Clinical Pearls & Morning Reports
Published December 8, 2021
Latent tuberculosis infection (LTBI) is a state of persistent immune response to stimulation by Mycobacterium tuberculosis antigens without evidence of clinically manifested active tuberculosis and with bacillary replication absent or below some undefined threshold as a result of immunologic control. Most persons with LTBI never become sick with tuberculosis; however, approximately 5 to 15% have progression to tuberculosis disease. Read the NEJM Clinical Practice Article here.
Q: Who should be screened for LTBI?
A: In 2020, the United States had a tuberculosis incidence of 2.2 per 100,000 persons, but most countries in Africa, Asia, Eastern Europe, Latin America, and the Pacific Islands have substantially higher incidence. Persons who were born, lived, or had prolonged travel (>1 month) in these higher-incidence settings should undergo testing for LTBI regardless of duration of residence in the United States. Within lower-incidence countries, there are specific settings (e.g., correctional facilities and homeless shelters) with higher tuberculosis incidence that warrant testing for LTBI. Close contact with a person with infectious tuberculosis disease is a risk factor for M. tuberculosis infection, with the risk of progression to tuberculosis disease being highest in the first 2 years after infection. Persons with immunosuppressive conditions, including human immunodeficiency virus (HIV) infection and iatrogenic immunosuppression, typically have substantially increased risk of progression from LTBI to tuberculosis disease, such that routine testing for LTBI is indicated.
Q: Is there a preferred test for the diagnosis of LTBI?
A: There are no direct microbiologic tests for diagnosis of LTBI. Instead, interferon-γ release assays (IGRAs) and tuberculin skin testing provide indirect assessment of infection through detection of cell-mediated immune responses to stimulation by M. tuberculosis antigens. These tests cannot discriminate LTBI from tuberculosis disease, and they cannot be used to monitor treatment efficacy because immunologic responses that are detected by the tests are long-lasting even after effective treatment. Current U.S. guidelines give preference to the use of IGRAs in adults and older children, but tuberculin skin tests are considered to be acceptable.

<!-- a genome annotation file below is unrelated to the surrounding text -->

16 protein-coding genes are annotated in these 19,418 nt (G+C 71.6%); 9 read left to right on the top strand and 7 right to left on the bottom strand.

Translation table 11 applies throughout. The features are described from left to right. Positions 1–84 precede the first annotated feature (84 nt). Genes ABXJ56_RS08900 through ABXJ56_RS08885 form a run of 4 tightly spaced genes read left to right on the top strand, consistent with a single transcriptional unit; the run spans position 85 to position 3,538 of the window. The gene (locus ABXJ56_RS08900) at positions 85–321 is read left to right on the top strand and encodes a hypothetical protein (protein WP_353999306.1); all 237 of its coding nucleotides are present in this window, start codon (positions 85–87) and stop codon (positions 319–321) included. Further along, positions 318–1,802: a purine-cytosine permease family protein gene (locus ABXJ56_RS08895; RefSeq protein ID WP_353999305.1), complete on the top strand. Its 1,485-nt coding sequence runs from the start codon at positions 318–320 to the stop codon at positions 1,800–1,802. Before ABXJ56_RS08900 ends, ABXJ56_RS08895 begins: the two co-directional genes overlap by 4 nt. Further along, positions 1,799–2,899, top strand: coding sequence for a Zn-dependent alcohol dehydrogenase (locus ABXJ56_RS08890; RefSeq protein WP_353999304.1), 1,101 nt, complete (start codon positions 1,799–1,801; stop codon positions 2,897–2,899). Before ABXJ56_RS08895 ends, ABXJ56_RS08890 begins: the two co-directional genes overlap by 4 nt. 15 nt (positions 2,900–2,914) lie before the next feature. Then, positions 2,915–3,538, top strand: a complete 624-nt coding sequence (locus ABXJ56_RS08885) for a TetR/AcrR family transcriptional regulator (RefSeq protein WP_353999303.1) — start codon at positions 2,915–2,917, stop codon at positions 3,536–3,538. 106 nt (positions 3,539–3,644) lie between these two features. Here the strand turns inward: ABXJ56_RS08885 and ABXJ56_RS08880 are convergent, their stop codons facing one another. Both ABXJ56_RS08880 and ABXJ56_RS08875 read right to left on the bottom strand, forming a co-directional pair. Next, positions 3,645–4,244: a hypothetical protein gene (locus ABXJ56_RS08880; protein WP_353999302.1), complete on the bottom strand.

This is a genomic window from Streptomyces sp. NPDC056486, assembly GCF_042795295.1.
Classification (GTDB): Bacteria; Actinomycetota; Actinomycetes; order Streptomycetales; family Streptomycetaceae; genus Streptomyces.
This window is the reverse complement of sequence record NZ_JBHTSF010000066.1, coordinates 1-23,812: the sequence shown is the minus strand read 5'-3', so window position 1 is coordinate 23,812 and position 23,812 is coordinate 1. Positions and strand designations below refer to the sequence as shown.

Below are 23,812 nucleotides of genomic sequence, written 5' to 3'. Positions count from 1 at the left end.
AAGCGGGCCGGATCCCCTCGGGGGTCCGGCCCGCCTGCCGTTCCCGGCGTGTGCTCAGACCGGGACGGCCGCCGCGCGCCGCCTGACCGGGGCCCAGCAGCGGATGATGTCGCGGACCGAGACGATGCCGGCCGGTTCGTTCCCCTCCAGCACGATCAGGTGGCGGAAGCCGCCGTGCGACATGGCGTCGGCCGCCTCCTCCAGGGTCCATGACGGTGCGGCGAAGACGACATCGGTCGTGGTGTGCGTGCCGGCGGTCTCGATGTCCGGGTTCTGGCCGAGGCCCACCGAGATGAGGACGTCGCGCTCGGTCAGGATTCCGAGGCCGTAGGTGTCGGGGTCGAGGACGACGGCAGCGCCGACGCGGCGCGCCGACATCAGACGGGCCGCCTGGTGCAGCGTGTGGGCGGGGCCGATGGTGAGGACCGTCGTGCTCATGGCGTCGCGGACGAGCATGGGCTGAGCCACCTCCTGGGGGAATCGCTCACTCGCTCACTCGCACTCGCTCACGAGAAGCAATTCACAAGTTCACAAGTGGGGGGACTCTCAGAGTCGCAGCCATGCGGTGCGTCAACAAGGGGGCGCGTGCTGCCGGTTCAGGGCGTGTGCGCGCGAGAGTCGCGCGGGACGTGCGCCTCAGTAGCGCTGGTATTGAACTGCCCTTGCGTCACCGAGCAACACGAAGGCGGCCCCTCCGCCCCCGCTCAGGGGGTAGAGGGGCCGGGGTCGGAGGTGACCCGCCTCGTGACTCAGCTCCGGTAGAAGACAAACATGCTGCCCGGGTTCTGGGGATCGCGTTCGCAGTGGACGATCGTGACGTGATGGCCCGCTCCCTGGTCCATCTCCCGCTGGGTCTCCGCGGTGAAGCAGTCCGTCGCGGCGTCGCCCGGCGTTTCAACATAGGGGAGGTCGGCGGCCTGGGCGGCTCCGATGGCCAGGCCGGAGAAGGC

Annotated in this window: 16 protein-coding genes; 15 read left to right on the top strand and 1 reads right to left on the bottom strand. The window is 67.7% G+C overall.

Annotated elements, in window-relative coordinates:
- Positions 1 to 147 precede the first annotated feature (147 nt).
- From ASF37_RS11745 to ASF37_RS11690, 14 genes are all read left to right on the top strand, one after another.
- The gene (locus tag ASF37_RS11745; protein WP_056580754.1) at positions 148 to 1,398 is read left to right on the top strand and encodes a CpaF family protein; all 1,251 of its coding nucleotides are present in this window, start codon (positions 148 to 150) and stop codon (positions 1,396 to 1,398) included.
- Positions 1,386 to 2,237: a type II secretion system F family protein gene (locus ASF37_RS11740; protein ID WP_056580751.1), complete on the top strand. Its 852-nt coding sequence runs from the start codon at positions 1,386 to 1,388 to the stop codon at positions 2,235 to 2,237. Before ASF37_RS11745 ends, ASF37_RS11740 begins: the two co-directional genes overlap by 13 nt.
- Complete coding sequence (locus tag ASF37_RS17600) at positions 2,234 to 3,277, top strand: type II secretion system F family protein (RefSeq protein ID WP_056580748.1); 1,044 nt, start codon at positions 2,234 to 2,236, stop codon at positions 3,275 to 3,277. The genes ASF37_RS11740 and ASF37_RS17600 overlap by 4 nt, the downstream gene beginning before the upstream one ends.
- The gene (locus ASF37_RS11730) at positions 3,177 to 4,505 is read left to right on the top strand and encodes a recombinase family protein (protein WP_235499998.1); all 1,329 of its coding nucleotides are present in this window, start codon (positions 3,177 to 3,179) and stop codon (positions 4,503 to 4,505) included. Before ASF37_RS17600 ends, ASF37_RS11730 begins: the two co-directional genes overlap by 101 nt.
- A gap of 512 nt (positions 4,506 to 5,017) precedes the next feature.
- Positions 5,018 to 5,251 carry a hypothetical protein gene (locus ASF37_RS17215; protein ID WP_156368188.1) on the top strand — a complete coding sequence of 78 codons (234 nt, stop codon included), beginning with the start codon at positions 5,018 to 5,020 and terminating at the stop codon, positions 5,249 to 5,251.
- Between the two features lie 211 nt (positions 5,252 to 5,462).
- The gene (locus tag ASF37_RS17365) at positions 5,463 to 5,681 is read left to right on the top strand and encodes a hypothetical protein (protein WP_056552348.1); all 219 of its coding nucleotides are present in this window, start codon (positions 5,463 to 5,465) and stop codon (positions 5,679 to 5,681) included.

A: Vaccination against BCG can cause a positive tuberculin skin test owing to shared antigenic components with purified protein derivative, although the effect on the tuberculin skin test of BCG received in infancy is minimal, especially 10 years or more after vaccination. IGRA results are unaffected by previous BCG vaccination, because stimulatory antigens that are used in these assays are absent from BCG vaccines. In settings of low tuberculosis prevalence, the specificity of IGRAs is more than 95%; the specificity of tuberculin skin tests is also more than 95% in populations without BCG vaccination but is lower in populations in which BCG vaccines are administered. Nevertheless, IGRAs can yield false positive results, particularly when used in low-risk populations.
A: Decisions about whether to recommend LTBI treatment are based on risks of adverse effects from treatment weighed against the risk of development of tuberculosis disease. All persons with LTBI should undergo testing for HIV infection. Isoniazid monotherapy has long been used for LTBI treatment. However, given its longer treatment duration, lower completion rates, and higher rates of hepatotoxic effects as compared with rifamycin-based regimens, isoniazid monotherapy is no longer considered in U.S. guidelines to be a preferred LTBI treatment. Preferred LTBI treatment regimens include 3 months of once-weekly rifapentine plus isoniazid, 4 months of once-daily rifampin, or 3 months of once-daily isoniazid plus rifampin.